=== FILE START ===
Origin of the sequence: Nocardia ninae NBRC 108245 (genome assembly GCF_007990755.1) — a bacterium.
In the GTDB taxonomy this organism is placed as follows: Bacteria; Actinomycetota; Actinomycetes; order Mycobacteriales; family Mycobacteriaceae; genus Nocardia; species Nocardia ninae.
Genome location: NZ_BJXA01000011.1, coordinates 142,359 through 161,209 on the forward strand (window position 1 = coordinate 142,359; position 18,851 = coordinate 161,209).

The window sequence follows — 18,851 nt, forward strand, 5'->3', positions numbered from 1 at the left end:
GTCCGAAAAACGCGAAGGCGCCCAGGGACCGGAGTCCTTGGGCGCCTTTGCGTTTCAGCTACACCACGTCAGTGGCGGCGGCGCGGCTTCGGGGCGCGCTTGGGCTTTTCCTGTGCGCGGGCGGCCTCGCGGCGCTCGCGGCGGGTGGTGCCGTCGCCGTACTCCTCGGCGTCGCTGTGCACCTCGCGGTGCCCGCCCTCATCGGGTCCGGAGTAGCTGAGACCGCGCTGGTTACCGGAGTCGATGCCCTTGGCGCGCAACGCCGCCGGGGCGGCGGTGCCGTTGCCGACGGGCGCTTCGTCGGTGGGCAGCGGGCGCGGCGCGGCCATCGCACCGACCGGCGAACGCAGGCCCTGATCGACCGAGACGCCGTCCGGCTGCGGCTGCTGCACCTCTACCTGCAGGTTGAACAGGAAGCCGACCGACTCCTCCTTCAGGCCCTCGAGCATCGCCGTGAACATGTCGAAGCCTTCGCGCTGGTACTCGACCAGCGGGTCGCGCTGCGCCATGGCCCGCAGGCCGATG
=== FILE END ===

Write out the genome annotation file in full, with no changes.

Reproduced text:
Origin of the sequence: Nocardia ninae NBRC 108245 (genome assembly GCF_007990755.1) — a bacterium.
In the GTDB taxonomy this organism is placed as follows: Bacteria; Actinomycetota; Actinomycetes; order Mycobacteriales; family Mycobacteriaceae; genus Nocardia; species Nocardia ninae.
Genome location: NZ_BJXA01000011.1, coordinates 142,359 through 161,209 on the forward strand (window position 1 = coordinate 142,359; position 18,851 = coordinate 161,209).

The window sequence follows — 18,851 nt, forward strand, 5'->3', positions numbered from 1 at the left end:
GTCCGAAAAACGCGAAGGCGCCCAGGGACCGGAGTCCTTGGGCGCCTTTGCGTTTCAGCTACACCACGTCAGTGGCGGCGGCGCGGCTTCGGGGCGCGCTTGGGCTTTTCCTGTGCGCGGGCGGCCTCGCGGCGCTCGCGGCGGGTGGTGCCGTCGCCGTACTCCTCGGCGTCGCTGTGCACCTCGCGGTGCCCGCCCTCATCGGGTCCGGAGTAGCTGAGACCGCGCTGGTTACCGGAGTCGATGCCCTTGGCGCGCAACGCCGCCGGGGCGGCGGTGCCGTTGCCGACGGGCGCTTCGTCGGTGGGCAGCGGGCGCGGCGCGGCCATCGCACCGACCGGCGAACGCAGGCCCTGATCGACCGAGACGCCGTCCGGCTGCGGCTGCTGCACCTCTACCTGCAGGTTGAACAGGAAGCCGACCGACTCCTCCTTCAGGCCCTCGAGCATCGCCGTGAACATGTCGAAGCCTTCGCGCTGGTACTCGACCAGCGGGTCGCGCTGCGCCATGGCCCGCAGGCCGATG